Eighteen states, including Colorado and South Carolina, have eliminated Medicaid coverage for male circumcision. Furthermore, ballot initiatives, including one attempted in my hometown San Francisco, are being discussed that would ban the procedure altogether. I always worry when politics and political agendas start to mess with public health. How about inserting some facts into the decision-making process?
What medicine has to say about circumcision
The American Academy of Pediatrics 1999 policy on circumcision, reaffirmed in 2005 and soon to be updated again, states that, although there could be medical benefits to male circumcision (including reduction of transmission of sexually transmitted diseases),
“the procedure is not essential to the child’s current well-being, parents should determine what is in the best interest of the child. To make an informed choice, parents of all male infants should be given accurate and unbiased information and be provided the opportunity to discuss this decision.”
Ok, that is sensible…informed choice should be an essential ingredient for all health decisions.
Here is some more useful information that the public and policymakers should consider. Aaron Tobian, MD, Ph.D and Ronald Gray, MD, MSc, of John Hopkins School of Medicine and Bloomberg School of Public, respectively, reviewed recent medical evidence about the risks and benefits of Male Circumcision in their commentary, “The Medical Benefits of Male Circumcision” featured in the November 23, 2011 issue of JAMA.
Here is a summary of their key findings:
- Studies in Africa have demonstrated that adult male circumcision decreases human immunodeficiency virus (HIV) acquisition in men by 51% to 60%. They go on to say that “there is substantial evidence that removal of the foreskin reduces the risk of male heterosexual HIV acquisition, however, the effect of male circumcision on reducing HIV acquisition among men who have sex with men is unclear.”
- Male circumcision reduces the risk of acquiring and transmitting certain heterosexually acquired sexually transmitted diseases (STDs), such as genital herpes, bacterial vaginosis, and trichomoniasis.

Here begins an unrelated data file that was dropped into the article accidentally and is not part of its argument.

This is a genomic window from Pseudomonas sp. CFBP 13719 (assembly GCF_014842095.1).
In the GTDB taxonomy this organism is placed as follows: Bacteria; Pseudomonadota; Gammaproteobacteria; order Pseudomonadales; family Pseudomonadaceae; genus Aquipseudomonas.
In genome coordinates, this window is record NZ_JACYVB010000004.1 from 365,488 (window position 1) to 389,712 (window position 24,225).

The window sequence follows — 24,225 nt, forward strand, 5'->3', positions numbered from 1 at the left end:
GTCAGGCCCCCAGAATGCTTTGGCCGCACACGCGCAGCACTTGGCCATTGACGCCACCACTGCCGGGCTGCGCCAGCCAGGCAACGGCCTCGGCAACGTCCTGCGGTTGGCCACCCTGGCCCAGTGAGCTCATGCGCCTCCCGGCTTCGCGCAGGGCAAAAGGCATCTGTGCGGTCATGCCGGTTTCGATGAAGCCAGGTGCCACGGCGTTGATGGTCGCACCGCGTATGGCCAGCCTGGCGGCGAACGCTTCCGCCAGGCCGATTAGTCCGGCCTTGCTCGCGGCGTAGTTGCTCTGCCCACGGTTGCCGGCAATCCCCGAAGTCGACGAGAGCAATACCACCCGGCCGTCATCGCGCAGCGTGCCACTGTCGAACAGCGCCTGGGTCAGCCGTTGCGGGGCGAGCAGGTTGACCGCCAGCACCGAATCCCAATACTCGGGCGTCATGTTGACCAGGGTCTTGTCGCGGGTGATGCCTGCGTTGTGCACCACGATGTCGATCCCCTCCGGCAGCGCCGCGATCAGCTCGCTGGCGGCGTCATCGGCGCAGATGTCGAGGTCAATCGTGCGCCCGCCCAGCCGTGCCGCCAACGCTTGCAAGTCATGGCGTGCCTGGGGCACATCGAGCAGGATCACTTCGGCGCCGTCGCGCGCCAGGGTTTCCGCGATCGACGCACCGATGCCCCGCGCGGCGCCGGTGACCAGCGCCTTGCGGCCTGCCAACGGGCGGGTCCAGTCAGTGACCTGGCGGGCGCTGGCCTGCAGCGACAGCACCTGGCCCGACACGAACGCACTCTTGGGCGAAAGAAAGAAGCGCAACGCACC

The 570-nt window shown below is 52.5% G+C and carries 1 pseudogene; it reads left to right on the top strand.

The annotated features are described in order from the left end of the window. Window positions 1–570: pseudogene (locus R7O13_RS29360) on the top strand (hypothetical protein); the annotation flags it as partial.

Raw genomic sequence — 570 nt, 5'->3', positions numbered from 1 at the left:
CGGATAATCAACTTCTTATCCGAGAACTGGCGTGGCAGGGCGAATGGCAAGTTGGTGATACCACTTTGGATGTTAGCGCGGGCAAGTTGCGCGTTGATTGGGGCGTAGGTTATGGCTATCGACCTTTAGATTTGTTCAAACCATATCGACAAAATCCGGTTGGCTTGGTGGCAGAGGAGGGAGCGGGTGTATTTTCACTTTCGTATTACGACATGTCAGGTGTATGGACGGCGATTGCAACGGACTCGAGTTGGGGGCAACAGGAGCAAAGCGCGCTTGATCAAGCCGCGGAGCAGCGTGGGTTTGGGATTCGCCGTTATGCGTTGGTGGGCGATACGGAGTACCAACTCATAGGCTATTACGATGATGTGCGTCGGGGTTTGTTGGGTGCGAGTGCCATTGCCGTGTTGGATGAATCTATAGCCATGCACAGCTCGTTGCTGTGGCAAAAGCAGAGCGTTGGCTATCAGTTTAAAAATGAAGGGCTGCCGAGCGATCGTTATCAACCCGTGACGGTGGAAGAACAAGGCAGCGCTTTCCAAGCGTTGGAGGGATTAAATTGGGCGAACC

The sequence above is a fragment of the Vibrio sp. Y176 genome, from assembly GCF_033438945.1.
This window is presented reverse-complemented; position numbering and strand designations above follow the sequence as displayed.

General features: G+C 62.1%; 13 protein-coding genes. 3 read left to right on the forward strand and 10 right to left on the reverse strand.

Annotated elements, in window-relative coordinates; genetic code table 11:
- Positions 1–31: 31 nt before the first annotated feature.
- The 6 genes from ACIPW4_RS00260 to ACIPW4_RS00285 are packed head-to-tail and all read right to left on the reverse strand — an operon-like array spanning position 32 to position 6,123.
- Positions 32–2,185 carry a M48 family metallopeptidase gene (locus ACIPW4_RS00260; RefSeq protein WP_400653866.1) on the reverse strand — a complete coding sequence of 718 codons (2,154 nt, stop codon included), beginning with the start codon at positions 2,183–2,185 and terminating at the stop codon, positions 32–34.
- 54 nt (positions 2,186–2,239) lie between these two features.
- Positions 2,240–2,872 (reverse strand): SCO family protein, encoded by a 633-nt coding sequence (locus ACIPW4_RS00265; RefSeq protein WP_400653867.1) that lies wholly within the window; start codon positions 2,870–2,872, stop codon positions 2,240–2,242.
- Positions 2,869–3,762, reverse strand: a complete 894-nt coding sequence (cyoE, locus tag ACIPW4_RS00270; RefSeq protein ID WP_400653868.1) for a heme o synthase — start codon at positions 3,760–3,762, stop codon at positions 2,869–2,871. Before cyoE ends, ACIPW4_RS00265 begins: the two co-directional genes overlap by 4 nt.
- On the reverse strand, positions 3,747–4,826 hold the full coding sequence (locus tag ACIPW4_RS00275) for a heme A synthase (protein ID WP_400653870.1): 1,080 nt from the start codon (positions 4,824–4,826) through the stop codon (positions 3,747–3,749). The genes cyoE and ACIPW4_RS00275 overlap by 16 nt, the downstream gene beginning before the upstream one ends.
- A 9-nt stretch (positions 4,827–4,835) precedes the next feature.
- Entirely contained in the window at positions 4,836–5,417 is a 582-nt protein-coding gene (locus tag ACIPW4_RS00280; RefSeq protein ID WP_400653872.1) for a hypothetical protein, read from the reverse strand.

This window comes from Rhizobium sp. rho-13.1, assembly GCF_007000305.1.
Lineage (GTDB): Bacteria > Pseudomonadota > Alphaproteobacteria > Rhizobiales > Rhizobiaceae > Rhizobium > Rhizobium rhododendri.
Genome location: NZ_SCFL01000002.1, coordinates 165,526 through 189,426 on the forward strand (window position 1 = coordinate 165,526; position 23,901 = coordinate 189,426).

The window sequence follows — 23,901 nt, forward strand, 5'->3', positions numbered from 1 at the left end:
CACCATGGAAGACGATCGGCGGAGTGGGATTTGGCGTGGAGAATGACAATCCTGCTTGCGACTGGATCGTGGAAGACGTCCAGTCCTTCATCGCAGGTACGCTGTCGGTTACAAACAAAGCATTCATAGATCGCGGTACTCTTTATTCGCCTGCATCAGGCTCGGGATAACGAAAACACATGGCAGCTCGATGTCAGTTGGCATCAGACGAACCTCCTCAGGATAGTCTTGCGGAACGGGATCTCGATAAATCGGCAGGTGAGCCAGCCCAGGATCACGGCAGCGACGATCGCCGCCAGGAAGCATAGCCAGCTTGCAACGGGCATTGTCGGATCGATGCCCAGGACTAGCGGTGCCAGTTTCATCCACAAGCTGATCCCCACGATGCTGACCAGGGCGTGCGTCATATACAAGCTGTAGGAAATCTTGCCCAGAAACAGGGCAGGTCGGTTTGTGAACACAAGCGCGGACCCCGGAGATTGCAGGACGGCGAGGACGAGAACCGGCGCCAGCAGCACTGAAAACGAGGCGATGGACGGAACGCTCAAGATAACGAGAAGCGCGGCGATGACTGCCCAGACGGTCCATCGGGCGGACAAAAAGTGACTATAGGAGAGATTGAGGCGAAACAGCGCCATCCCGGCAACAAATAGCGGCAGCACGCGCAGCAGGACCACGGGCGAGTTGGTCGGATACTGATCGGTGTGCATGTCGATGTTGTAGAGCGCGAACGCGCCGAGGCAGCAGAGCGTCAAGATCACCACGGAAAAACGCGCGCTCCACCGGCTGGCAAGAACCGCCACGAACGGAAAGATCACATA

- The risk of acquiring high-risk human papillomavirus (a cause of penile and cervical cancers) is reduced by about a third.
- Although these studies were conducted in Africa, STDs, including heterosexually transmitted HIV are common in the U.S.
- Neonatal male circumcision provides other potential benefits during childhood such as prevention of infant urinary tract infections, meatitis, balanitis, and phimosis
- The Joint United Nations Programme on HIV/AIDS (UNAIDS) and the WHO have adopted a policy advocating male circumcision in countries with heterosexual HIV epidemics, and the U.S. Centers for Disease Control and Prevention (CDC) found economic benefits to the procedure based on reducing HIV infections alone.
What about sexual dysfunction?
Some who oppose male circumcision say that male circumcision can cause sexual dysfunction. However, Tobian and Gray state that “the male circumcision trials evaluated sexual satisfaction in adult men and their female partners before and after the procedure and compared men randomized to male circumcision with uncircumcised controls. There were no significant differences in male sexual satisfaction or dysfunction among trial participants, and in one trial, circumcised men reported increased penile sensitivity and enhanced ease of reaching orgasm. In addition, 97% of female partners reported either no change or improved sexual satisfaction after their male partner was circumcised.”
As is true with all healthcare interventions, the consumer and policymakers need to weigh the pros and cons – but they need solid information upon which to base their decision. It would be a shame if, like the hysteria over vaccinations related to faked research, the politics surrounding male circumcision lead to public health policies that are not sound…and safe.